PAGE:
In February 2019, we entered into severance and change-in-control agreements with each of Messrs. Michaels, Woodley and Lindsay. Each of those agreements will continue for a term of three years, automatically renewing for one-year periods after the initial term unless either party gives notice not to extend the term. Under each of these agreements, if the executive's employment is terminated by the Company during the two-year period from the commencement of a change in control (as defined in the agreement) other than for cause (as defined in the agreement), disability or death, or if employment is terminated by the executive for good reason (as defined in the agreement), the executive shall receive (i) severance payments in a lump sum amount equal to two times the sum of (x) the executive's annual salary plus (y) the executive's target bonus; (ii) a lump sum cash bonus payment based on the average annual bonus earned by the executive over the two years prior to the year in which the termination occurs, pro-rated based on the number of days in the year in which termination occurs that lapse prior to termination; (iii) a lump sum cash payment equal to the executive's accrued, unused vacation time; and (iv) a lump sum payment in an amount equal to two years' worth of the executive's monthly COBRA premiums for continued coverage under the Company's group health insurance plan, in each case, payable on the sixtieth day following termination. In the event of termination by the Company other than for cause, disability or death, or termination by the executive for good reason, in the absence of a change in control, or more than two years following a change in control, the executive would be entitled to (i) continued salary for twenty-four months following termination plus bonus payments in an amount equal to one-twelfth of the executive's target bonus in each of the twenty-four months following termination, payable no less frequently than on a monthly basis beginning on the sixtieth day following termination; and (ii) a lump sum cash payment in an amount equal to the executive's accrued, unused vacation time, payable on the sixtieth day following termination.

John W. Robinson III. The employment agreement with Mr. Robinson specifies the payments to be provided if Mr. Robinson’s employment is terminated under various scenarios described in the agreement, including death, disability, termination with or without cause, and termination by him with or without good reason.

Other than during the two years following a change in control, if Mr. Robinson is (i) involuntarily terminated by the Company without cause (and other than due to death or disability) or (ii) he voluntarily terminates his employment for good reason, Mr. Robinson would be entitled to receive (v) continued payment of salary for a period of twenty-four months and additional cash payments during each of the twenty-four months equal to one-twelfth of his target annual incentive for the year in which his termination occurs, (w) cash in an amount equal to the pro rata portion (based on the number of days in the year occurring prior to his termination) of the average of his bonuses earned during each of the two calendar years immediately preceding the year in which his termination occurs, or, if termination occurs prior to two full years of employment, the average of the earned bonus for any completed year and his target bonus for the year of termination, (x) cash in an amount after taxes equal to twenty-four multiplied by the difference between the monthly cost of participating in the Company’s medical programs under COBRA and the monthly premium that an active employee would pay for the same coverage, as of the date of termination, (y) vesting of all outstanding equity awards that have been granted to him to the extent provided under the terms of such awards and (z) payment for all accrued paid time off through his date of termination.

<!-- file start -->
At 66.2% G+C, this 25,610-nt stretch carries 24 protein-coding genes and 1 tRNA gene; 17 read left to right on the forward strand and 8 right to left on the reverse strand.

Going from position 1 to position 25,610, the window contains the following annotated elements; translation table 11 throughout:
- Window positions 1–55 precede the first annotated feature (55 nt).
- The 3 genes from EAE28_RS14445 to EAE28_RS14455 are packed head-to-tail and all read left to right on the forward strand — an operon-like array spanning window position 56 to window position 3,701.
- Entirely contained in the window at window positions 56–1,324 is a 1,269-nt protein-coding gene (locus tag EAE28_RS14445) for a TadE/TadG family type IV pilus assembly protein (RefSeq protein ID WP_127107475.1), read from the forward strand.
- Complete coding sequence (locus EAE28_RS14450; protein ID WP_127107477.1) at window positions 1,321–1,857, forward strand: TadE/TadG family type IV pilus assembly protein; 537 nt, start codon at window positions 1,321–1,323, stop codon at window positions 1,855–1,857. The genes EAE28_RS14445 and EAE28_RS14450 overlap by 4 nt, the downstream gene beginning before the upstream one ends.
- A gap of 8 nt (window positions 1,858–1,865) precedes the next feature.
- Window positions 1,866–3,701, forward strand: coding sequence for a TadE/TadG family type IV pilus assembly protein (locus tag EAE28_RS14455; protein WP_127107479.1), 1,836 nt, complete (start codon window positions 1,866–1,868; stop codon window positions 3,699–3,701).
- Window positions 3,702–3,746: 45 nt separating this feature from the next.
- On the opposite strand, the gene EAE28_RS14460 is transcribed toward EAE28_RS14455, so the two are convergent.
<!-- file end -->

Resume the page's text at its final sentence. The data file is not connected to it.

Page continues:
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During the two years following any change in control, if Mr. Robinson is (i) involuntarily terminated by the Company without cause (and other than due to death or disability) or (ii) voluntarily terminates his employment for good reason, Mr. Robinson would be entitled to receive (v) cash in an amount equal to two times his base salary plus two times his target annual incentive for the year in which his termination occurs, (w) cash in an amount equal to the pro rata portion (based on the number of days in the year occurring prior to his termination) of the average of his bonuses earned during each of the two calendar years immediately preceding the year in which his termination occurs, or, if termination occurs prior to two full years of employment, the average of the earned bonus for any completed year and his target bonus for the year of termination, (x) cash in an amount after taxes equal to twenty-four times the applicable COBRA premium to participate in the Company’s medical programs, as of the date of termination, (y) full vesting of all outstanding equity awards that have been granted to him and (z) payment for all accrued paid time off through his date of termination.

If Mr. Robinson voluntarily terminates his employment (other than for good reason or due to death or disability) or is involuntarily terminated by the Company for cause, Mr. Robinson would be entitled only to accrued but unpaid salary and earned bonus through the last day of his employment.

In the event of Mr. Robinson’s termination due to death or disability, Mr. Robinson (or his estate or beneficiary, as the case may be) would be entitled to receive any amounts accrued through his termination, including base salary and earned bonus. In addition, he would also be entitled to receive a pro rata bonus for the fiscal year in which the termination occurs equal to the bonus that would be payable under any annual bonus plan based on the Company’s performance at the end of the last completed fiscal quarter, prorated based on the number of days he worked in such year.